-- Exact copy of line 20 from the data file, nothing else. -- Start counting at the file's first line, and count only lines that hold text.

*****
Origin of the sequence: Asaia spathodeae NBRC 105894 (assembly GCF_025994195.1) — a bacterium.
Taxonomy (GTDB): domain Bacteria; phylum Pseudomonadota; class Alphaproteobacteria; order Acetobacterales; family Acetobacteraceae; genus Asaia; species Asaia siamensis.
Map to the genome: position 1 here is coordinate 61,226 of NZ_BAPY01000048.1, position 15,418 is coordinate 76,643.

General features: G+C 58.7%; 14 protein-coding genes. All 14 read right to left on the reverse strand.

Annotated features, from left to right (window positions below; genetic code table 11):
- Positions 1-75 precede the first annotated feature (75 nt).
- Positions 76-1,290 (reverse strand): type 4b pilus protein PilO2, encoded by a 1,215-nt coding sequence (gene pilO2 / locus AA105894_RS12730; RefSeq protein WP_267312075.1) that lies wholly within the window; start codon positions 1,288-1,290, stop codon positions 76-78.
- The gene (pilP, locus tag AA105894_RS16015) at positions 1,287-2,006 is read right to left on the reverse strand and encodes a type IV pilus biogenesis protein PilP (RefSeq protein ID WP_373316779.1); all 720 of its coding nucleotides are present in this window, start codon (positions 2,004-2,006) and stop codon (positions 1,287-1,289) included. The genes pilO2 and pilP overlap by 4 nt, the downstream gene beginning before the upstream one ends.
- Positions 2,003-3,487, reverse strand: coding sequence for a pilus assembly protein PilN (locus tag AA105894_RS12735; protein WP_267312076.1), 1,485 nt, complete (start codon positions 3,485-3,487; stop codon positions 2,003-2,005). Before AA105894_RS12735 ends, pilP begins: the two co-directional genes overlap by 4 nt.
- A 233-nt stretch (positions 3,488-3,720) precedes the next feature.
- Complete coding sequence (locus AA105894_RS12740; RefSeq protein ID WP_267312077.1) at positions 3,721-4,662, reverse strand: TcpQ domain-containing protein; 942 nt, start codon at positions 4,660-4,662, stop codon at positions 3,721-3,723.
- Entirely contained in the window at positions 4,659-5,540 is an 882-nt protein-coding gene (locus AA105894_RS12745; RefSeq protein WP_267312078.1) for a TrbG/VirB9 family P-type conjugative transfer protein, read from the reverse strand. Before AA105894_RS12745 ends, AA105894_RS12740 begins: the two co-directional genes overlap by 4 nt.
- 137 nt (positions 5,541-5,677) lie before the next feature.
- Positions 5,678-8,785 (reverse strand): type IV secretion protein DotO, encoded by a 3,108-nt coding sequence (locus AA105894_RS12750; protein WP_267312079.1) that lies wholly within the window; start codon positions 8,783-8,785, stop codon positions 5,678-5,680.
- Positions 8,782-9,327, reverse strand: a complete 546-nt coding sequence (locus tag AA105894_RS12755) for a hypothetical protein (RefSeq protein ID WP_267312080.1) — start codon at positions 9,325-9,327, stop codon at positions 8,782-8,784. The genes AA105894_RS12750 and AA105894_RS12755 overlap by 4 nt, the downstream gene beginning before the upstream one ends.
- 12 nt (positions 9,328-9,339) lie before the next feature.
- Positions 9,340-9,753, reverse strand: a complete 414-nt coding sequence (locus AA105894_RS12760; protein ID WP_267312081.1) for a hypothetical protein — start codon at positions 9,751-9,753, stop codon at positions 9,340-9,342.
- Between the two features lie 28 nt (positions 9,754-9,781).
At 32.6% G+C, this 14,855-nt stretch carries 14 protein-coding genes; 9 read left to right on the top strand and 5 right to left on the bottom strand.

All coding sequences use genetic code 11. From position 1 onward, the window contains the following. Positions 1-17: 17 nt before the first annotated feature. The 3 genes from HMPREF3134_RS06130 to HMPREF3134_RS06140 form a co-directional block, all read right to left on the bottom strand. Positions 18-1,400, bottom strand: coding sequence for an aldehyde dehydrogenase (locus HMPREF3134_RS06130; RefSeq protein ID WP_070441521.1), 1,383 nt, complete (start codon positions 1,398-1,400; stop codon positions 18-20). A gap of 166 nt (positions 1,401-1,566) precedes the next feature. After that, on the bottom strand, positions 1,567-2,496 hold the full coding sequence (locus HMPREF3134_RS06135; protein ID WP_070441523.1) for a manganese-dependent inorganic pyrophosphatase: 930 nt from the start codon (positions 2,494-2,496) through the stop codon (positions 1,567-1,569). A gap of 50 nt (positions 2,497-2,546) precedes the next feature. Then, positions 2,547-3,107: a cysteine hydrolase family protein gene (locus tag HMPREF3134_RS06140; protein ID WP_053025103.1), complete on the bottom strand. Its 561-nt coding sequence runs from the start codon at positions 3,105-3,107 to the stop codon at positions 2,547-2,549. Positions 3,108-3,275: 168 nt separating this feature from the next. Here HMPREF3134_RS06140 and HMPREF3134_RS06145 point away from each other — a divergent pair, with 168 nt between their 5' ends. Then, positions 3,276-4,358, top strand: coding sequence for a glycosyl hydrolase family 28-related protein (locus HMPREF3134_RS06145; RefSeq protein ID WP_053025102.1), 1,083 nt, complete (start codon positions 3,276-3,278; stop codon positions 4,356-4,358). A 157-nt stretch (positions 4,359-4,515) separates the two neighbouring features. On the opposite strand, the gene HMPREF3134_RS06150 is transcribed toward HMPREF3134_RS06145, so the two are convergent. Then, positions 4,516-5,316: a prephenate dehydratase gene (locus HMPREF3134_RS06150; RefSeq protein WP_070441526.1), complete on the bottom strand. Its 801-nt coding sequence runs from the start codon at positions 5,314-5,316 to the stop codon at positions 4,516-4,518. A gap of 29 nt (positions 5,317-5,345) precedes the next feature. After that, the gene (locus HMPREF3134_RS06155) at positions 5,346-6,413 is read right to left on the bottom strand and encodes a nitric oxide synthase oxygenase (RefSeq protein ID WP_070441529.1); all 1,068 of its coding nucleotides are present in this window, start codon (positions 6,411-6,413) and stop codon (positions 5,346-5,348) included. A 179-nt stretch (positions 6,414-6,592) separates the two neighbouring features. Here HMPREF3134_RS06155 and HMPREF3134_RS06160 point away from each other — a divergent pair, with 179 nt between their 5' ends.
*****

All coding sequences use genetic code 11. From position 1 onward, the window contains the following. Positions 1-17: 17 nt before the first annotated feature. The 3 genes from HMPREF3134_RS06130 to HMPREF3134_RS06140 form a co-directional block, all read right to left on the bottom strand. Positions 18-1,400, bottom strand: coding sequence for an aldehyde dehydrogenase (locus HMPREF3134_RS06130; RefSeq protein ID WP_070441521.1), 1,383 nt, complete (start codon positions 1,398-1,400; stop codon positions 18-20). A gap of 166 nt (positions 1,401-1,566) precedes the next feature. After that, on the bottom strand, positions 1,567-2,496 hold the full coding sequence (locus HMPREF3134_RS06135; protein ID WP_070441523.1) for a manganese-dependent inorganic pyrophosphatase: 930 nt from the start codon (positions 2,494-2,496) through the stop codon (positions 1,567-1,569). A gap of 50 nt (positions 2,497-2,546) precedes the next feature. Then, positions 2,547-3,107: a cysteine hydrolase family protein gene (locus tag HMPREF3134_RS06140; protein ID WP_053025103.1), complete on the bottom strand. Its 561-nt coding sequence runs from the start codon at positions 3,105-3,107 to the stop codon at positions 2,547-2,549. Positions 3,108-3,275: 168 nt separating this feature from the next. Here HMPREF3134_RS06140 and HMPREF3134_RS06145 point away from each other — a divergent pair, with 168 nt between their 5' ends. Then, positions 3,276-4,358, top strand: coding sequence for a glycosyl hydrolase family 28-related protein (locus HMPREF3134_RS06145; RefSeq protein ID WP_053025102.1), 1,083 nt, complete (start codon positions 3,276-3,278; stop codon positions 4,356-4,358). A 157-nt stretch (positions 4,359-4,515) separates the two neighbouring features. On the opposite strand, the gene HMPREF3134_RS06150 is transcribed toward HMPREF3134_RS06145, so the two are convergent. Then, positions 4,516-5,316: a prephenate dehydratase gene (locus HMPREF3134_RS06150; RefSeq protein WP_070441526.1), complete on the bottom strand. Its 801-nt coding sequence runs from the start codon at positions 5,314-5,316 to the stop codon at positions 4,516-4,518. A gap of 29 nt (positions 5,317-5,345) precedes the next feature. After that, the gene (locus HMPREF3134_RS06155) at positions 5,346-6,413 is read right to left on the bottom strand and encodes a nitric oxide synthase oxygenase (RefSeq protein ID WP_070441529.1); all 1,068 of its coding nucleotides are present in this window, start codon (positions 6,411-6,413) and stop codon (positions 5,346-5,348) included. A 179-nt stretch (positions 6,414-6,592) separates the two neighbouring features. Here HMPREF3134_RS06155 and HMPREF3134_RS06160 point away from each other — a divergent pair, with 179 nt between their 5' ends.